Personally speaking, losing my motivation was a bitch. I didn't draw for over a year because of heartbreak. Even after I finally did draw something incredible, it took ANOTHER year before my next impressive work. Many incomplete pieces happened on that second year. For the life of me, I couldn't rediscover my drawing style. The motivation wasn't entirely there but along with my inspiration, it was trickling out yet I didn't feel whole. I made habits out of not finishing what I started and losing focus on my subject. Was I inking comics or working on a digital painting or writing a new story or penciling a portrait? Yes to all that but I was indifferent to everything. I didn't love what I worked on and just went through the motions of an artist. I kept at it and one day, it hit me: I didn't love any of the shit I was working on and that's what was missing. Concurrently, I didn't love what I was doing because I didn't have focus.

Too many hobbies, too many projects, too many goals. I tried to get too much done and in doing so, I got nothing done. My focus was spread so thin that I couldn't dedicate the attention to one goal to make it happen. I wanted to create a new comic book, expand my anime collection, develop the fashion line idea that was in my head, finish Halo, update the movie script I wrote in college, expand my freelance contacts, work out to look like Rain in Ninja Assassin, learning coding, teach myself how to play Mia & Sebastian's theme on piano (that's a recent one), etc. Too much going on.

The hardest part of choosing was that nagging feeling of if I commit to something, would I miss out? That's the caveat of commitment - it's all or nothing. I reasoned that the feeling of not having anything accomplished was worse than the feeling of missing out. I still think about creating that comic but to let you know, I chose the fashion line idea.

To prevent myself from going through the same, unfocused missteps, everything I did was for the goal of developing a line. If it didn't fit my "brand", I'd have to chuck it. At the time, though, I had no idea was my brand was (I didn't figure it out until the end of 2015) but I kept on creating. I was always able to edit later. The ultimate criteria for whether I would pursue art (or anything, really) to its completion was whether I loved it or not.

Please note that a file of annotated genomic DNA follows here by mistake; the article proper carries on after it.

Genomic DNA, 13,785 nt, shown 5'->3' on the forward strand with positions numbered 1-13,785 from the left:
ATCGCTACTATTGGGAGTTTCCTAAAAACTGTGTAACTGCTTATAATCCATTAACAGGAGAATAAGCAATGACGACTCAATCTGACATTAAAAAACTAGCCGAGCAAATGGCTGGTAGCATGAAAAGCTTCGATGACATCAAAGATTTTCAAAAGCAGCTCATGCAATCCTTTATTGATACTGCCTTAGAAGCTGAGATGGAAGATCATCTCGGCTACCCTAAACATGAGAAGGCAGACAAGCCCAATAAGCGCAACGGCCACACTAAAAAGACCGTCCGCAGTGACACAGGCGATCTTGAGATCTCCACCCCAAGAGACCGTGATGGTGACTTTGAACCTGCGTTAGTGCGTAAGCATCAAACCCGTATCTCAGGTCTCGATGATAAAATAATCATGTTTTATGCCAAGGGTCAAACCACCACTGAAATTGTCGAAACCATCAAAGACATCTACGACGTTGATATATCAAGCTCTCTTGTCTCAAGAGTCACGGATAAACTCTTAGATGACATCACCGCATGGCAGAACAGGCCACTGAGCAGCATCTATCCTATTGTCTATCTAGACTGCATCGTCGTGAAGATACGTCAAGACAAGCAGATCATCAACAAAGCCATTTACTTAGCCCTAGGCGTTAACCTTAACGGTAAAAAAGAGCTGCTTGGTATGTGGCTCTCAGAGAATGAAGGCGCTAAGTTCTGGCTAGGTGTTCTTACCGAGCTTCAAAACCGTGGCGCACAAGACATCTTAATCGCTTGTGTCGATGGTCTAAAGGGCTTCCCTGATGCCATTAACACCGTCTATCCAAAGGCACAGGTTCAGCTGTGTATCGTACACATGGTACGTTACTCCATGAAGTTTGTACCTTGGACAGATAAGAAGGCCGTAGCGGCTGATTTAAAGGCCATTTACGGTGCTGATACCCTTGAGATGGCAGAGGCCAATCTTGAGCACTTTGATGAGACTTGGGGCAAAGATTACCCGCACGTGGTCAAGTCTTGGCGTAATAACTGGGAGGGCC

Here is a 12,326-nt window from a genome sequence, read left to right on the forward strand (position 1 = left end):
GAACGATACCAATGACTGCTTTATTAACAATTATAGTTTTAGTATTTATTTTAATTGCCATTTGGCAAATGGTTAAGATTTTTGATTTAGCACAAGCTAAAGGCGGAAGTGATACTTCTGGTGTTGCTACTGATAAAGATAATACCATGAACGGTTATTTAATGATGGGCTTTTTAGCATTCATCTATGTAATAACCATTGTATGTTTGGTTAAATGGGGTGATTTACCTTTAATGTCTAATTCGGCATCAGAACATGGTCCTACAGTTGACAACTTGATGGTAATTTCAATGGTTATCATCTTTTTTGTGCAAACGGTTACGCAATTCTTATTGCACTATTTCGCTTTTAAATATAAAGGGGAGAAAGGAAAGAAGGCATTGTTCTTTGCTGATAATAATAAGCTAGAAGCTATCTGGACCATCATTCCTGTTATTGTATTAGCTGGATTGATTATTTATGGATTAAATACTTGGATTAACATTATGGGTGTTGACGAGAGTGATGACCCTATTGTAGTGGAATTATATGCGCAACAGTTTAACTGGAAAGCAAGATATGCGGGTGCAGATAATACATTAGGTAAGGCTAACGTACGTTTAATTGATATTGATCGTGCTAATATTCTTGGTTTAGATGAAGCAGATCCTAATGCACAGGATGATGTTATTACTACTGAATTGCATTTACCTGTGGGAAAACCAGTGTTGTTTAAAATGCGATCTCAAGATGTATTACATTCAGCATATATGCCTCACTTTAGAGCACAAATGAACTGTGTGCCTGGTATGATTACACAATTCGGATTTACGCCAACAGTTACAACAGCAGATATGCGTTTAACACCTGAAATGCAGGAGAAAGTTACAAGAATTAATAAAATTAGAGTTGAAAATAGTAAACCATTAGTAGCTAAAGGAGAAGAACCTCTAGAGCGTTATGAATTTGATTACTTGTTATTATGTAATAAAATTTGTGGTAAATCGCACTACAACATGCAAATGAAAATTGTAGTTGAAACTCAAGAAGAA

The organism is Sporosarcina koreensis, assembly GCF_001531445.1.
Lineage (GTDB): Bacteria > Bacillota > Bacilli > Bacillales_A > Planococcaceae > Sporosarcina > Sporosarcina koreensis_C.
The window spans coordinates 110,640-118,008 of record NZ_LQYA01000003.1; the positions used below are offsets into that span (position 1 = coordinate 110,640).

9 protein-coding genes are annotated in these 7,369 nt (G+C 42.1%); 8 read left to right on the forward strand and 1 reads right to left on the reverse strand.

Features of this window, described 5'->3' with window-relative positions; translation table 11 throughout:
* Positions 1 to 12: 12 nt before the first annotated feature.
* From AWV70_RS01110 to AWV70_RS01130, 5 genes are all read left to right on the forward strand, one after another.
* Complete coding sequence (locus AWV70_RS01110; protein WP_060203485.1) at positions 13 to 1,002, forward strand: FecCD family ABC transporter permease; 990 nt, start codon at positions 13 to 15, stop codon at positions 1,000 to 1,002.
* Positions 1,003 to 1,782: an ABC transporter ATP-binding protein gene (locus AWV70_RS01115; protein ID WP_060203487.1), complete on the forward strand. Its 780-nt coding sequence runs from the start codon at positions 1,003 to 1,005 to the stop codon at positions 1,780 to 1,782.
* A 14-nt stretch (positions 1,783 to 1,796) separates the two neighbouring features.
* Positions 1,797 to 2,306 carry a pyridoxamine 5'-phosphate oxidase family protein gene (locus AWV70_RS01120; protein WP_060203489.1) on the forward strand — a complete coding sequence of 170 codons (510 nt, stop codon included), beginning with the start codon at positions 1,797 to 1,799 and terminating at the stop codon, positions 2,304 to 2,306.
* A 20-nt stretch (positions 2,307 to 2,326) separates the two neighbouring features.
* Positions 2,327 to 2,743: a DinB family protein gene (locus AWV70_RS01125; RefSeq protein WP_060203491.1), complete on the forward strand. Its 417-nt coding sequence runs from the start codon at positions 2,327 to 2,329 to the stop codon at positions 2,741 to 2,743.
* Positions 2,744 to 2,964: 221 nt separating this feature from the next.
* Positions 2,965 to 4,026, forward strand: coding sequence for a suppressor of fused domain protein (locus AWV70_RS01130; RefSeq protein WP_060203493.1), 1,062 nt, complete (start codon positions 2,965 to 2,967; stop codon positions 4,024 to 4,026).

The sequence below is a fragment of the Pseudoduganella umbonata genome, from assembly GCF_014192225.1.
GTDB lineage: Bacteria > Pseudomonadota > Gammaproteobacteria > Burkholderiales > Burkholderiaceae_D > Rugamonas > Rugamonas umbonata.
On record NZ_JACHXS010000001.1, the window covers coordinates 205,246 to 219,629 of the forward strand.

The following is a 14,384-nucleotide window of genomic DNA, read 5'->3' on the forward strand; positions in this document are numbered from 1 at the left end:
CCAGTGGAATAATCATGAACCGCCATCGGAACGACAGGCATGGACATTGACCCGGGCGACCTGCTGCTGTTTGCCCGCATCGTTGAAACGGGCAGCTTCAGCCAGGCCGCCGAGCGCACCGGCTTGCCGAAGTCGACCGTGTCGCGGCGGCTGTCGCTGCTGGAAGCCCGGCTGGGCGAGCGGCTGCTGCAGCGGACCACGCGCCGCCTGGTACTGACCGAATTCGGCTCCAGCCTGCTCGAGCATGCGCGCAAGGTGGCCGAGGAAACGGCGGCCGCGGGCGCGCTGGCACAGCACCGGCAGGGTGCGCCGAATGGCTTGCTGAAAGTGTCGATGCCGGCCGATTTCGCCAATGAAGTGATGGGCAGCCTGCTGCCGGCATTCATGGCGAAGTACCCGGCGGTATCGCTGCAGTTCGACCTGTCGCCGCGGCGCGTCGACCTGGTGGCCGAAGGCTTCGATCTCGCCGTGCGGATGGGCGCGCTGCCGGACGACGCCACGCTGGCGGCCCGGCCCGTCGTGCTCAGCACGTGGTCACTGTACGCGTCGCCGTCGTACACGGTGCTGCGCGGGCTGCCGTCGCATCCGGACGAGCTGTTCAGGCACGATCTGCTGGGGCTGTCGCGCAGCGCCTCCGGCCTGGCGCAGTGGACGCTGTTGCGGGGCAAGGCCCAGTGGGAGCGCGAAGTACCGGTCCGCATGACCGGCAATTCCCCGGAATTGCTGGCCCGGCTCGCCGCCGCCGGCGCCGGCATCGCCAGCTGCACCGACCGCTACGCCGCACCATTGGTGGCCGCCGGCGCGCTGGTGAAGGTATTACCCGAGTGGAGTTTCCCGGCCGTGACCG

Love requires focus and if you don't believe me, ignore your significant other for a while, (see you on OKCupid in a week). Whenever talking to other artists and it becomes relevant, I always bring up 50 Cent and Robert Greene's book, The 50th Law. One of my favorite quotes addresses the boredom of the improvement process:

“Most people can’t handle boredom.

That means they can’t stay on one thing until they get good at it.

And they wonder why they’re unhappy.”

Dedicating time to improving yourself will lead to better things (dare I say happiness) but as all good things are, it's a process that requires focus. Creating something great takes practice and practice is boring as hell. Truthfully, it sucks. Doing the same shit everyday, doing the same shit again because you did it wrong the first time, doing shit wrong because you had no idea what you were doing. (This is normal for me.) You have to love the unfinished product to fight through the boredom once the initial excitement wears off. For me, that excitement fades away about an day after starting. It's a constant battle.

As artists, if you don't love what you're doing, you can't expect others to. Motivation comes from love. Love the genesis, love the process, love the results (good and bad) and love the learning, then do it all over again. It could take us hours, days, months to create. For artists, that's love; ain't nobody else got the patience for that. For others, that's called insanity but fuck those people. Love sounds better. You're not Vulcan so you can experience love and that's a prerequisite for artists. We didn't get paid to create art as kids; we did it because we loved it. Time to rediscover that love.

Find your love and you'll find your motivation.